VAT treatment for early termination charges, compensation and dilapidation payments
After a period of uncertainty, HMRC have clarified the VAT treatment of early termination charges, compensation and dilapidation payments.
Historically, HMRC had the view that, when customers are charged to withdraw from agreements to receive goods or services, these charges were not generally for a supply and therefore, charges were outside the scope of VAT. These charges were often expressed as being compensation for loss of earnings, i.e. liquidated damages.
However, in September 2020 following the CJEU judgments in Meo (C-295/17) and Vodafone Portugal (C-43/19), HMRC issued a Revenue and Customs Brief (RCB), which set out their revised policy, where most early termination fees and some cancellation fees due under a contract, were liable for VAT if the underlying goods or services, were subject to VAT (even if they are described as compensation or damages). Further, the RCB stated that HMRC considered that dilapidation payments were additional payments for rent, and potentially subject to VAT.
The RCB received sector wide criticism, both in terms of the scope of HMRC’s interpretation and proposals to backdate the proposals. The guidance was temporarily withdrawn in January 2021, pending review.
HMRC’s Current Position
The updated RCB issued February 2022, together with new guidance confirms HMRC’s position, and states that taxpayers must adopt the new guidance from no later than 1 April 2022.
In its guidance, HMRC clarifies its position on:
- When compensation payments are consideration for a supply?
- When VAT will be due on early termination contracts and liquidated damages.
Whether a payment is subject to VAT will depend on the economic reality.
Broadly, payments that are made as a result of events provided for under the contract (i.e. liquidated damages for terminating a lease early, or payments to compensate a supplier if a customer fails to make payment on a goods or services which were made available to that customer) are further consideration for the main supply, and will be subject to VAT in the same way as the underlying supply.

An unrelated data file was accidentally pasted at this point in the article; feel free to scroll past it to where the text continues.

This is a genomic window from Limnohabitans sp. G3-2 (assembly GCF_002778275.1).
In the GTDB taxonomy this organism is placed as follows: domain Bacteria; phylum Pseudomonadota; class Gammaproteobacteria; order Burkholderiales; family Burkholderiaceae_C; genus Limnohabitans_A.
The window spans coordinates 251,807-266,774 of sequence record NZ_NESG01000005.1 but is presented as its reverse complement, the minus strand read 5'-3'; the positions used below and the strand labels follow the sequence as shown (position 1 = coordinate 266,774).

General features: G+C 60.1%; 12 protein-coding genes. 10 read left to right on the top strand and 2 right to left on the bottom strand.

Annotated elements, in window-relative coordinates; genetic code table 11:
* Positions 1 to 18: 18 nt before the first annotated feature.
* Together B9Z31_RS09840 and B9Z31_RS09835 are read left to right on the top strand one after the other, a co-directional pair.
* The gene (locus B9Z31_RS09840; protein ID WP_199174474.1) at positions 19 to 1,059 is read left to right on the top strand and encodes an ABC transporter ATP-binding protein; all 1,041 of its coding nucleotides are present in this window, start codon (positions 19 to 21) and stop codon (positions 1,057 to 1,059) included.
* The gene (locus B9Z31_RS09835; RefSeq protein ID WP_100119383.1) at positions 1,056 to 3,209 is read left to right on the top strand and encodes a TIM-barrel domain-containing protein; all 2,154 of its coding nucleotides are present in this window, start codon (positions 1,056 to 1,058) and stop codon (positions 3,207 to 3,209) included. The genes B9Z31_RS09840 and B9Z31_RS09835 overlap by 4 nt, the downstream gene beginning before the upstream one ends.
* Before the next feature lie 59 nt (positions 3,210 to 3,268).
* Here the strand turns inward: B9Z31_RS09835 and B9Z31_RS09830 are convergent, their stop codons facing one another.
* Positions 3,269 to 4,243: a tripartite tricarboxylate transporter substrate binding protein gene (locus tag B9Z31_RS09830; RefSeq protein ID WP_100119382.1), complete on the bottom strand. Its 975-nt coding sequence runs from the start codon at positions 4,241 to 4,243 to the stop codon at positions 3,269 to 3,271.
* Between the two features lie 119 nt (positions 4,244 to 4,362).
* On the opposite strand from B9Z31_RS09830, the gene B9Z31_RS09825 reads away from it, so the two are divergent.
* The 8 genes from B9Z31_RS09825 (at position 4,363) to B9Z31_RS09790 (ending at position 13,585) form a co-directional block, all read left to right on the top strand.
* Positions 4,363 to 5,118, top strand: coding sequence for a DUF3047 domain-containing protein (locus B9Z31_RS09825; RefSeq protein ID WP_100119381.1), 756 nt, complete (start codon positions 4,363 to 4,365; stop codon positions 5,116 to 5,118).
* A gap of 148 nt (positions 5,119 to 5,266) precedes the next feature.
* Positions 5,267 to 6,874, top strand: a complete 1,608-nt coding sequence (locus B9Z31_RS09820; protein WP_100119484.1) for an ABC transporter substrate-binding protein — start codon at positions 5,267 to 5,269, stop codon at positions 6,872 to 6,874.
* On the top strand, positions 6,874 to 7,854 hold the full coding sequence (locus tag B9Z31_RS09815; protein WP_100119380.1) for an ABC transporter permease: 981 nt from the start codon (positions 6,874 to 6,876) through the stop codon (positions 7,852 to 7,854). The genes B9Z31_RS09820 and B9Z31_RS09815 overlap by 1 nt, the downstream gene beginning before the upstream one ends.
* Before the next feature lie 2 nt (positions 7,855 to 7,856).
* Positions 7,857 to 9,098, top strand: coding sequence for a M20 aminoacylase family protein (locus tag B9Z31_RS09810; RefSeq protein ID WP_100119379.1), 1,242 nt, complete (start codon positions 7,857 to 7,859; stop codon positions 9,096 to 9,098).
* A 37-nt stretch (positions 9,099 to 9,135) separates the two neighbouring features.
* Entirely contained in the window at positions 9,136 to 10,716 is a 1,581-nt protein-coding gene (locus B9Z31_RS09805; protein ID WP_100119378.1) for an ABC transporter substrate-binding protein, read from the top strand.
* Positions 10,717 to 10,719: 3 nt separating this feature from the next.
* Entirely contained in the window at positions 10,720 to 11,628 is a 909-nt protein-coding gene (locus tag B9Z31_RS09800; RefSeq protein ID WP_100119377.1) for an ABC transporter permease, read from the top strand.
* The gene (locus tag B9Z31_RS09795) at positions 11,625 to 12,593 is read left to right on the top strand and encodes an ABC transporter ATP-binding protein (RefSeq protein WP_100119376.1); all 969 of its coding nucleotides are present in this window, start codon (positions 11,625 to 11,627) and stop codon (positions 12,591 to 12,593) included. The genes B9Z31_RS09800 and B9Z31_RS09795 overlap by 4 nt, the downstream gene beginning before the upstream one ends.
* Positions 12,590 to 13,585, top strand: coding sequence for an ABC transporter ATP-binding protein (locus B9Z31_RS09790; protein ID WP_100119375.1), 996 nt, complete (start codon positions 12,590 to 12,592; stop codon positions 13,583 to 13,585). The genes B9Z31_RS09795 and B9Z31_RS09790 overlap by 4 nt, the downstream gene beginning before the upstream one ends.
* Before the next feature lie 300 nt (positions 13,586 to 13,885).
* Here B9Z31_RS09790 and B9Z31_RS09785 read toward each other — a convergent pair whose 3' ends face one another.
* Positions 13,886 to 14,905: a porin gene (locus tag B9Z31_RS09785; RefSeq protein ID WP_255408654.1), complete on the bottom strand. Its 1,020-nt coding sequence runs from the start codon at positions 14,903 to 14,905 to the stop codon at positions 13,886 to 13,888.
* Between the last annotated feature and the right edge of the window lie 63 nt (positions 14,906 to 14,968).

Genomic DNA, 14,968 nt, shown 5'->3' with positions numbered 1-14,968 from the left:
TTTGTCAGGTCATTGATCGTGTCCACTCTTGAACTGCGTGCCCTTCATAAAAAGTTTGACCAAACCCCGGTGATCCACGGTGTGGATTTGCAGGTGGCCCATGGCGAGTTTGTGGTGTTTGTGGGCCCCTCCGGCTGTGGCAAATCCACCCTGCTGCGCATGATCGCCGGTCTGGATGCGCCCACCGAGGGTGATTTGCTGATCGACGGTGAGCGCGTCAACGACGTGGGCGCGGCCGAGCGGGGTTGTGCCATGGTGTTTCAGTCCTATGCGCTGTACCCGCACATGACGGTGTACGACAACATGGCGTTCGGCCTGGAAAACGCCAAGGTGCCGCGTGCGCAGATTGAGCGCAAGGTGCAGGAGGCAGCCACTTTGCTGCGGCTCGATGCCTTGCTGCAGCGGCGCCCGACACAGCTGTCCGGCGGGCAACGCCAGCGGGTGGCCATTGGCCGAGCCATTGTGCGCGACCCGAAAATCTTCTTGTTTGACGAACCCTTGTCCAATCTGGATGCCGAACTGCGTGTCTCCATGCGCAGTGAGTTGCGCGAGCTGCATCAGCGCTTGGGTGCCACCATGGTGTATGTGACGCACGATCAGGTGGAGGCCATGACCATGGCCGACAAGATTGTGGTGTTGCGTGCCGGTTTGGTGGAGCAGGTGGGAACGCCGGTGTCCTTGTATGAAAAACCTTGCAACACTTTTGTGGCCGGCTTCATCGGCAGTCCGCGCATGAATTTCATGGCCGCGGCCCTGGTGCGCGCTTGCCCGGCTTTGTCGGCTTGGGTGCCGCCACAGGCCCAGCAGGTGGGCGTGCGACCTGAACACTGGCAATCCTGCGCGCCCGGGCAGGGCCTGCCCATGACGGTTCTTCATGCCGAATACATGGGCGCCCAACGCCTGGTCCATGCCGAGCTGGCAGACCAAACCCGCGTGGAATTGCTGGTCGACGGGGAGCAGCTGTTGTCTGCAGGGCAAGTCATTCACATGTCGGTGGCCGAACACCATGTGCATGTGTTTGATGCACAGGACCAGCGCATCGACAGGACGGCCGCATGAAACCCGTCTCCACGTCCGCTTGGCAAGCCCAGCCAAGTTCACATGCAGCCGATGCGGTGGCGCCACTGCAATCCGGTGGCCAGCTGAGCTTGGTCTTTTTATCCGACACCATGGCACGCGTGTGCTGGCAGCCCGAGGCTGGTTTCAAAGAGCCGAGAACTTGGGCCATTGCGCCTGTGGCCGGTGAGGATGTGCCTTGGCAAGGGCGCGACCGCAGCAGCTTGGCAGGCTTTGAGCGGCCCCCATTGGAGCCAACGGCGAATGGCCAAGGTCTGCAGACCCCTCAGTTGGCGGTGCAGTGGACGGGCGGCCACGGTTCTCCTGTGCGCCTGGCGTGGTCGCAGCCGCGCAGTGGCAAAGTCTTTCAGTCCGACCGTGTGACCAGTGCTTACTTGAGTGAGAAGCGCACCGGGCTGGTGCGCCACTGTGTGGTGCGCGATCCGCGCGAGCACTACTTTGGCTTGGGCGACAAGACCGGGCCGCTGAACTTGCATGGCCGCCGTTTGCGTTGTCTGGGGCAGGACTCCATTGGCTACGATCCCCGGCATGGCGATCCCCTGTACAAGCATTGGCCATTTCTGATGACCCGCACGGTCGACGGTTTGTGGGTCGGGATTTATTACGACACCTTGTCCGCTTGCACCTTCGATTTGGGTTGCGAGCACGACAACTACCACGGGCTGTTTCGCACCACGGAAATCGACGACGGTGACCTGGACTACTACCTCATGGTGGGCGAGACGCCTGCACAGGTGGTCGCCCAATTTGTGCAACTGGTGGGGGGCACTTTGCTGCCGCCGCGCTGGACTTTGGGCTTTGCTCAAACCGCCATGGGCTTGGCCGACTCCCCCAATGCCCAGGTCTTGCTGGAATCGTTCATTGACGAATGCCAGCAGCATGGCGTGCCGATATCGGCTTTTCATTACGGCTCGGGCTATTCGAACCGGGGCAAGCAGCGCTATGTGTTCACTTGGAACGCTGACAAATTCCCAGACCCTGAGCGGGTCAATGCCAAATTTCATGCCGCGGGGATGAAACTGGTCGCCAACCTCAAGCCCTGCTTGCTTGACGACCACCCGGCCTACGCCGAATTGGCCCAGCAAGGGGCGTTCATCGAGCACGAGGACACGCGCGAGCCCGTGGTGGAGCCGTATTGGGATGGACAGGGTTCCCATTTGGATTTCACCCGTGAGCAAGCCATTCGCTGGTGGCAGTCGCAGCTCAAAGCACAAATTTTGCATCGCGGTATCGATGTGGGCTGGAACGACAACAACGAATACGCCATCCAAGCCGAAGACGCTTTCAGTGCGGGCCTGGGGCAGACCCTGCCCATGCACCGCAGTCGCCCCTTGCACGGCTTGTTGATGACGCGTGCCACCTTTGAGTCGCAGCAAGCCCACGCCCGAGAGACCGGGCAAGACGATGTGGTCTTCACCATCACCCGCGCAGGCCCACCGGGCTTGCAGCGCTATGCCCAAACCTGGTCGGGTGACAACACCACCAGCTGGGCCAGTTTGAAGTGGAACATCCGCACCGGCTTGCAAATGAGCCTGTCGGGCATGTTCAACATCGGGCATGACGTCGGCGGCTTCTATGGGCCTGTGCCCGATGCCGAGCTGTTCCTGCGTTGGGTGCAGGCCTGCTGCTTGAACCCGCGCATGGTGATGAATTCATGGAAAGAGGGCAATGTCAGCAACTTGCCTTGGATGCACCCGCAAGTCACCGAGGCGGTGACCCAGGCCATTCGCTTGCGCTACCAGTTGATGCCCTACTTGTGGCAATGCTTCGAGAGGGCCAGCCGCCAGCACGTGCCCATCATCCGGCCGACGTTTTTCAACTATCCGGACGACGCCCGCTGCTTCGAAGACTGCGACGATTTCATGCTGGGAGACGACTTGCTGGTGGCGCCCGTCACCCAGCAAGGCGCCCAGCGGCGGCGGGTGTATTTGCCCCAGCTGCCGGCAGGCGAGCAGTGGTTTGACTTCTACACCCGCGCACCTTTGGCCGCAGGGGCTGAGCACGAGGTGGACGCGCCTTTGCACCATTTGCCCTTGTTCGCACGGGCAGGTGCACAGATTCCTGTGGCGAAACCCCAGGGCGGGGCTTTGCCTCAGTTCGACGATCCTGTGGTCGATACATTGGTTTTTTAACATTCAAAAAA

If the fee is at such a level that it is clearly designed to prevent breach rather than to compensate for loss, then the link between the payments and the supply is not sufficient to regard it as additional consideration and will remain outside the scope of VAT.
VAT and dilapidation payments are a particularly complex area for in the property and construction sector. Essentially, they ensure landlords are compensated when buildings are not returned in the agreed condition. The question to be addressed is whether the payment is sufficiently linked to the supply of the lease.
HMRC’s view is that in most cases, the lease itself does not create the obligation to make a dilapidation payment. Rather, it is the default on the obligation to return the property in the agreed state, that gives rise to the requirement to make a dilapidation payment. Therefore, the link between payment and supply cannot be established, and so dilapidation payments remain outside the scope of VAT. HMRC may, however, depart from this view, if, in individual cases, they find evidence of value shifting from rent to dilapidation payment to avoid accounting for VAT.
Businesses must ensure that they adhere to the new rules from 1 April 2022. Affected parties should ensure that:
- Their teams understand how the updated rules impact both supplies by, and goods and services consumed by the business
- Contracts and other documentation reflect the new technical position, and protect the business – for example businesses should avoid (i) VAT inclusive prices, and (ii) re-using old contracts which state early termination payments are outside of the scope of VAT
- Invoices bearing VAT incorrectly charged, are challenged (this isn’t input VAT and can’t be recovered)
- “Errors” corrected following RCB 12 (2020) are ‘reversed’ within the timescales (usually four years from the date of the error).
The information was correct at time of publishing but may now be out of date.